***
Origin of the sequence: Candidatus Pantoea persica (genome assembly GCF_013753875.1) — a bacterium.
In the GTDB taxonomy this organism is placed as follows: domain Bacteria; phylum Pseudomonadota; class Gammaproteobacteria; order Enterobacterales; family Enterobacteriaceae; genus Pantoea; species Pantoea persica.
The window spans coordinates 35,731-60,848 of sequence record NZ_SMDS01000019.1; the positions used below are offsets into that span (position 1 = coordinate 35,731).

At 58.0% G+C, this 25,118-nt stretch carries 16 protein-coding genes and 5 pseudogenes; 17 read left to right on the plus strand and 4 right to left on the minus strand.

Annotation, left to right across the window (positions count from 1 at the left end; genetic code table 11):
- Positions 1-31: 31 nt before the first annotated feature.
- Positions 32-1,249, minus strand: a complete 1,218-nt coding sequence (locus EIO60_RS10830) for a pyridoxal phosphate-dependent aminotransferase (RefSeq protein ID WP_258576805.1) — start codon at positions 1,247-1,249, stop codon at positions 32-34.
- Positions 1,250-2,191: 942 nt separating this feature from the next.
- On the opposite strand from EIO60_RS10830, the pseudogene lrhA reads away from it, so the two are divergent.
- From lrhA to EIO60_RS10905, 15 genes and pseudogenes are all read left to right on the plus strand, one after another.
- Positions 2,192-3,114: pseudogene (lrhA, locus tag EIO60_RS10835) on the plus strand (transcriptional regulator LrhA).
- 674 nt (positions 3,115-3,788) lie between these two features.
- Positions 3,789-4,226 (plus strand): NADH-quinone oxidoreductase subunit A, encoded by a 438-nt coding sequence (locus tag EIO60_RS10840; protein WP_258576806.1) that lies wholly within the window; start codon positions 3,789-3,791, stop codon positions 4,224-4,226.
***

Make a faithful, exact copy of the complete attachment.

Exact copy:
Origin of the sequence: Candidatus Pantoea persica (genome assembly GCF_013753875.1) — a bacterium.
In the GTDB taxonomy this organism is placed as follows: domain Bacteria; phylum Pseudomonadota; class Gammaproteobacteria; order Enterobacterales; family Enterobacteriaceae; genus Pantoea; species Pantoea persica.
The window spans coordinates 35,731-60,848 of sequence record NZ_SMDS01000019.1; the positions used below are offsets into that span (position 1 = coordinate 35,731).

At 58.0% G+C, this 25,118-nt stretch carries 16 protein-coding genes and 5 pseudogenes; 17 read left to right on the plus strand and 4 right to left on the minus strand.

Annotation, left to right across the window (positions count from 1 at the left end; genetic code table 11):
- Positions 1-31: 31 nt before the first annotated feature.
- Positions 32-1,249, minus strand: a complete 1,218-nt coding sequence (locus EIO60_RS10830) for a pyridoxal phosphate-dependent aminotransferase (RefSeq protein ID WP_258576805.1) — start codon at positions 1,247-1,249, stop codon at positions 32-34.
- Positions 1,250-2,191: 942 nt separating this feature from the next.
- On the opposite strand from EIO60_RS10830, the pseudogene lrhA reads away from it, so the two are divergent.
- From lrhA to EIO60_RS10905, 15 genes and pseudogenes are all read left to right on the plus strand, one after another.
- Positions 2,192-3,114: pseudogene (lrhA, locus tag EIO60_RS10835) on the plus strand (transcriptional regulator LrhA).
- 674 nt (positions 3,115-3,788) lie between these two features.
- Positions 3,789-4,226 (plus strand): NADH-quinone oxidoreductase subunit A, encoded by a 438-nt coding sequence (locus tag EIO60_RS10840; protein WP_258576806.1) that lies wholly within the window; start codon positions 3,789-3,791, stop codon positions 4,224-4,226.